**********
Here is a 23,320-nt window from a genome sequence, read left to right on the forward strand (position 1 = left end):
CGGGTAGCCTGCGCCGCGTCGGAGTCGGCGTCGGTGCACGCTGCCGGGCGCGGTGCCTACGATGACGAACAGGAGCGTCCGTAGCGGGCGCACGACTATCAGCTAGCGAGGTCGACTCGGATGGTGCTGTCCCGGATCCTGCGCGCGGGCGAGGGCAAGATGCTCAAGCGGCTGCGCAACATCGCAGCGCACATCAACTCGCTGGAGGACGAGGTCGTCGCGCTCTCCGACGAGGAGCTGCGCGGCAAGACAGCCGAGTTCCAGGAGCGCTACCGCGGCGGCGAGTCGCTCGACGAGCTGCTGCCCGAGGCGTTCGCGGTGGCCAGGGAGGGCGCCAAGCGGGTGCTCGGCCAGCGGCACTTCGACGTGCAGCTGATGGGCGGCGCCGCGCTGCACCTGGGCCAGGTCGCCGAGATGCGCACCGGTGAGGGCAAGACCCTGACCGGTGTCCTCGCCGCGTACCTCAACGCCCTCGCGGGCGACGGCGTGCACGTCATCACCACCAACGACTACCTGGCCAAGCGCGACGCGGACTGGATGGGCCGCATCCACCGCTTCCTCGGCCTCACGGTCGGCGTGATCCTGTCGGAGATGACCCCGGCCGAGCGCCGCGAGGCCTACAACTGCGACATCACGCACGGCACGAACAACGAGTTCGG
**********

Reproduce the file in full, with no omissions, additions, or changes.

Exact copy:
Here is a 23,320-nt window from a genome sequence, read left to right on the forward strand (position 1 = left end):
CGGGTAGCCTGCGCCGCGTCGGAGTCGGCGTCGGTGCACGCTGCCGGGCGCGGTGCCTACGATGACGAACAGGAGCGTCCGTAGCGGGCGCACGACTATCAGCTAGCGAGGTCGACTCGGATGGTGCTGTCCCGGATCCTGCGCGCGGGCGAGGGCAAGATGCTCAAGCGGCTGCGCAACATCGCAGCGCACATCAACTCGCTGGAGGACGAGGTCGTCGCGCTCTCCGACGAGGAGCTGCGCGGCAAGACAGCCGAGTTCCAGGAGCGCTACCGCGGCGGCGAGTCGCTCGACGAGCTGCTGCCCGAGGCGTTCGCGGTGGCCAGGGAGGGCGCCAAGCGGGTGCTCGGCCAGCGGCACTTCGACGTGCAGCTGATGGGCGGCGCCGCGCTGCACCTGGGCCAGGTCGCCGAGATGCGCACCGGTGAGGGCAAGACCCTGACCGGTGTCCTCGCCGCGTACCTCAACGCCCTCGCGGGCGACGGCGTGCACGTCATCACCACCAACGACTACCTGGCCAAGCGCGACGCGGACTGGATGGGCCGCATCCACCGCTTCCTCGGCCTCACGGTCGGCGTGATCCTGTCGGAGATGACCCCGGCCGAGCGCCGCGAGGCCTACAACTGCGACATCACGCACGGCACGAACAACGAGTTCGG